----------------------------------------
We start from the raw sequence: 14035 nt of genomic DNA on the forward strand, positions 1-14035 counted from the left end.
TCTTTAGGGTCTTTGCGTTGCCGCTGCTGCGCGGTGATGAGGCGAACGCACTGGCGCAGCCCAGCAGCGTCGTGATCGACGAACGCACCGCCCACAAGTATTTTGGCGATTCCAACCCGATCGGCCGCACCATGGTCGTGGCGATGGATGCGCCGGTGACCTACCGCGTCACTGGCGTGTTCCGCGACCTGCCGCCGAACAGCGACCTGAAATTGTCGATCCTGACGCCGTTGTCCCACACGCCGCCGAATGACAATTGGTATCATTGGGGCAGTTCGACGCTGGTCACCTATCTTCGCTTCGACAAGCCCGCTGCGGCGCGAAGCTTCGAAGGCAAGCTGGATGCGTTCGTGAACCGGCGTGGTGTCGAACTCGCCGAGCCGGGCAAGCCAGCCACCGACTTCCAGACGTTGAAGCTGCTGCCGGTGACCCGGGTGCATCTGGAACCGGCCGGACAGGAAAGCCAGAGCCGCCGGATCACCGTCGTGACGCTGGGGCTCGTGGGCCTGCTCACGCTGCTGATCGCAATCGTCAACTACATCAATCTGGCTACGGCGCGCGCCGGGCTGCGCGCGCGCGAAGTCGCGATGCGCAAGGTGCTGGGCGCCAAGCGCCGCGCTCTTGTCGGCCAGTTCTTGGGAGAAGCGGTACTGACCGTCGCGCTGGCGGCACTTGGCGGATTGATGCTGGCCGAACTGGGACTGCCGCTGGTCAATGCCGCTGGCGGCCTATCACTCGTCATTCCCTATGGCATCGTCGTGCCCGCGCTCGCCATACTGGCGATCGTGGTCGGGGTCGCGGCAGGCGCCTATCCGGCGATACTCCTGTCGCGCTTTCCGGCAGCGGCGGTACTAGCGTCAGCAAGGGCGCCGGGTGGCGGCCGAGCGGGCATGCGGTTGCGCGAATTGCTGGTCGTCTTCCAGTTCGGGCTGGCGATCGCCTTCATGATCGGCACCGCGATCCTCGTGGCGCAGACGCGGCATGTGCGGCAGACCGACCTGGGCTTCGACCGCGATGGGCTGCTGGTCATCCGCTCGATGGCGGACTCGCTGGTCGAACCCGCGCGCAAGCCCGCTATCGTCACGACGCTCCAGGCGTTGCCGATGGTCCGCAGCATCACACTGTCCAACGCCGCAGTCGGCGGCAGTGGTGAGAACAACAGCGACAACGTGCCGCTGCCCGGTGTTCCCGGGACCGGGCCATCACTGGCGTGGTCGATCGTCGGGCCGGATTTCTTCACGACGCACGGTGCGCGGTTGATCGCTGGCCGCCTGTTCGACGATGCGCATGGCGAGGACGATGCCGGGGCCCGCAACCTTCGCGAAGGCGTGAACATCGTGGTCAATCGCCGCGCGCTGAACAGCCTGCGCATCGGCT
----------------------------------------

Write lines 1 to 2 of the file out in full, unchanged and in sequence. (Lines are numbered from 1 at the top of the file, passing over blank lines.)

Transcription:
We start from the raw sequence: 14035 nt of genomic DNA on the forward strand, positions 1-14035 counted from the left end.
TCTTTAGGGTCTTTGCGTTGCCGCTGCTGCGCGGTGATGAGGCGAACGCACTGGCGCAGCCCAGCAGCGTCGTGATCGACGAACGCACCGCCCACAAGTATTTTGGCGATTCCAACCCGATCGGCCGCACCATGGTCGTGGCGATGGATGCGCCGGTGACCTACCGCGTCACTGGCGTGTTCCGCGACCTGCCGCCGAACAGCGACCTGAAATTGTCGATCCTGACGCCGTTGTCCCACACGCCGCCGAATGACAATTGGTATCATTGGGGCAGTTCGACGCTGGTCACCTATCTTCGCTTCGACAAGCCCGCTGCGGCGCGAAGCTTCGAAGGCAAGCTGGATGCGTTCGTGAACCGGCGTGGTGTCGAACTCGCCGAGCCGGGCAAGCCAGCCACCGACTTCCAGACGTTGAAGCTGCTGCCGGTGACCCGGGTGCATCTGGAACCGGCCGGACAGGAAAGCCAGAGCCGCCGGATCACCGTCGTGACGCTGGGGCTCGTGGGCCTGCTCACGCTGCTGATCGCAATCGTCAACTACATCAATCTGGCTACGGCGCGCGCCGGGCTGCGCGCGCGCGAAGTCGCGATGCGCAAGGTGCTGGGCGCCAAGCGCCGCGCTCTTGTCGGCCAGTTCTTGGGAGAAGCGGTACTGACCGTCGCGCTGGCGGCACTTGGCGGATTGATGCTGGCCGAACTGGGACTGCCGCTGGTCAATGCCGCTGGCGGCCTATCACTCGTCATTCCCTATGGCATCGTCGTGCCCGCGCTCGCCATACTGGCGATCGTGGTCGGGGTCGCGGCAGGCGCCTATCCGGCGATACTCCTGTCGCGCTTTCCGGCAGCGGCGGTACTAGCGTCAGCAAGGGCGCCGGGTGGCGGCCGAGCGGGCATGCGGTTGCGCGAATTGCTGGTCGTCTTCCAGTTCGGGCTGGCGATCGCCTTCATGATCGGCACCGCGATCCTCGTGGCGCAGACGCGGCATGTGCGGCAGACCGACCTGGGCTTCGACCGCGATGGGCTGCTGGTCATCCGCTCGATGGCGGACTCGCTGGTCGAACCCGCGCGCAAGCCCGCTATCGTCACGACGCTCCAGGCGTTGCCGATGGTCCGCAGCATCACACTGTCCAACGCCGCAGTCGGCGGCAGTGGTGAGAACAACAGCGACAACGTGCCGCTGCCCGGTGTTCCCGGGACCGGGCCATCACTGGCGTGGTCGATCGTCGGGCCGGATTTCTTCACGACGCACGGTGCGCGGTTGATCGCTGGCCGCCTGTTCGACGATGCGCATGGCGAGGACGATGCCGGGGCCCGCAACCTTCGCGAAGGCGTGAACATCGTGGTCAATCGCCGCGCGCTGAACAGCCTGCGCATCGGCT